COLUMBIA, S.C. (WJBF) – NewsChannel 6’s Brandon Dawson takes us to River Banks Zoo to see Stewie, a trained turkey with a few tricks.
“We are hanging out with Stewie today and Kaitlyn, what can you tell us about Stewie?”
Kaitlyn Pleau / Farm Zookeeper: “Stewie is actually our newest resident down here at the farm. He is a Narragansett turkey. You might be able to hear him a little bit; but he’s a super exciting addition to the farm. He’s really personable and we work a lot with him. So, we are really happy to have him here. Narrangansett turkeys were originally bred in Rhode Island, which is where they get their name, the Narrangansett Bay; but they’re a pretty large bird, too. Stewie here is just six months old and he is already close to 16 pounds. So, he’s a pretty large bird.”
“Now, you actually do something special with Stewie that I haven’t seen before: you train him. So, I want you to tell us a little about that and what goes into the process of training a turkey and what he can do.”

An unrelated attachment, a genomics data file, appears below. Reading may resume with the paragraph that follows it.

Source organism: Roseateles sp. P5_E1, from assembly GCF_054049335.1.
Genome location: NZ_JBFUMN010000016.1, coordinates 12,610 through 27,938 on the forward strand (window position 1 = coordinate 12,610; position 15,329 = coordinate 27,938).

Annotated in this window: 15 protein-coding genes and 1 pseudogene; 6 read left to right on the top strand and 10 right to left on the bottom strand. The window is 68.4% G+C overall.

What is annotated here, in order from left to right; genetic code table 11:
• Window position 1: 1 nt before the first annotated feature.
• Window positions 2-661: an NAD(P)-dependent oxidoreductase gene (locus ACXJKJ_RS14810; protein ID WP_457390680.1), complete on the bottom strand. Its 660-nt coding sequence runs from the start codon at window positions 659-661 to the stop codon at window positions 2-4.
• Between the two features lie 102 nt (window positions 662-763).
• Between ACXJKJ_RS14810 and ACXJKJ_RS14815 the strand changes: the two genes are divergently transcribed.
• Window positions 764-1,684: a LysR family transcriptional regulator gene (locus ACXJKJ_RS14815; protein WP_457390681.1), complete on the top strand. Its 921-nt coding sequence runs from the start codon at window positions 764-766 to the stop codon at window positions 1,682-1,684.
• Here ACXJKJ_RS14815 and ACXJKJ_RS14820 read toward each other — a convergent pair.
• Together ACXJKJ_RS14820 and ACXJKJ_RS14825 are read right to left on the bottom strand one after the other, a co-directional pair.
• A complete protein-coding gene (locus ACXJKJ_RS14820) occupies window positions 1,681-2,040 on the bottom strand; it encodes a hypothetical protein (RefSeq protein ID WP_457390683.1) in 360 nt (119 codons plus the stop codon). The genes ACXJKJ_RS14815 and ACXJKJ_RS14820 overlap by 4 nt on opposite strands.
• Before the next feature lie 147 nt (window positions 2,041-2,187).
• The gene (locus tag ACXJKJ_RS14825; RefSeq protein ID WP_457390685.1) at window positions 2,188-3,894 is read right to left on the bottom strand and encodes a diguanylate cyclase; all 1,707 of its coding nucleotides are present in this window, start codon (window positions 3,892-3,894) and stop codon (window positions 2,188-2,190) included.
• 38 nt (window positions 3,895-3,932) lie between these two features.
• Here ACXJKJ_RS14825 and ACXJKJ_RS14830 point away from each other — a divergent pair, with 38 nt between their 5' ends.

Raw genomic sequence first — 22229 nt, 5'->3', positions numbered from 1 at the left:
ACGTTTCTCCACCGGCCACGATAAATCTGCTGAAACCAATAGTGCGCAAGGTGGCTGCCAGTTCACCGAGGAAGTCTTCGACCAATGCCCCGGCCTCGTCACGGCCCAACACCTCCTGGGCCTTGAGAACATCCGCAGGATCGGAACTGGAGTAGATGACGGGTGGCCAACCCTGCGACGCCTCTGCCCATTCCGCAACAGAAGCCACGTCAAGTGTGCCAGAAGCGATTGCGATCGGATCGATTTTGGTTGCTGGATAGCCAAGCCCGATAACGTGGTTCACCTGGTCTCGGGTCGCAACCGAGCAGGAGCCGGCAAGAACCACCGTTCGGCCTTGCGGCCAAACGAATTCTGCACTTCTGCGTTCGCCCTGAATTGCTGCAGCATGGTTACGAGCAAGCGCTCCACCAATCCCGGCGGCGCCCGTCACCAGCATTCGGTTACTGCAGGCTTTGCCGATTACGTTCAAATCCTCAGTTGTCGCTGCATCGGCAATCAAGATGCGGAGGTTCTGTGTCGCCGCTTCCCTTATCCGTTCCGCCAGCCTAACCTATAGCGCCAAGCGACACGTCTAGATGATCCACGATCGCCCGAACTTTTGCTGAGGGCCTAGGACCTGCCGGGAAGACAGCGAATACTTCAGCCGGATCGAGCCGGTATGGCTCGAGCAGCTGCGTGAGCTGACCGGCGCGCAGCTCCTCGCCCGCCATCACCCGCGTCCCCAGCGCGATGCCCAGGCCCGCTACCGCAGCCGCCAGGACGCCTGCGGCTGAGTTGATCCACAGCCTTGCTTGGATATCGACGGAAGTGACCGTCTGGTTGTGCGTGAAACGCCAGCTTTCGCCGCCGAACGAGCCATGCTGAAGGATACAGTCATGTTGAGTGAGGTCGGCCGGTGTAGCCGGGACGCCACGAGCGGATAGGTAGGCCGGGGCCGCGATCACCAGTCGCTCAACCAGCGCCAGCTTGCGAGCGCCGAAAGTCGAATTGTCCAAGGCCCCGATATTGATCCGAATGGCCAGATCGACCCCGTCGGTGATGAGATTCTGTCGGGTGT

Kaitlyn: “Stewie here is an exceptionally smart bird. So, we like to work with all of our animals to train them different behaviors that really assist with the care of the animal, whether that’s health care, maybe getting their weight, or just asking them to move to locations and sometimes we like to do some different fun things, as well. Stewie here, we hope he’ll be able to go out into the park and meet our guests. So, right now, what we are working on…we are working on a target and I have his very special target pole here, which…he is actually right below me here asking to touch it. So, we work on a target to ask him to go to different locations.”
“How long did it take you to train him?”
Kaitlyn: “Stewie has been here inside the farm for two to three months. We started to work with him by actually sitting in his enclosure and letting him get very comfortable with us. As you can imagine, turkeys are a prey species, so it takes a lot of time to gain that trust instead of going in and being comfortable immediately. Stewie learned to target in about three or four sessions, which is a really good step, and now he’s just progressing faster and faster. He’s almost too smart for me to keep up with.”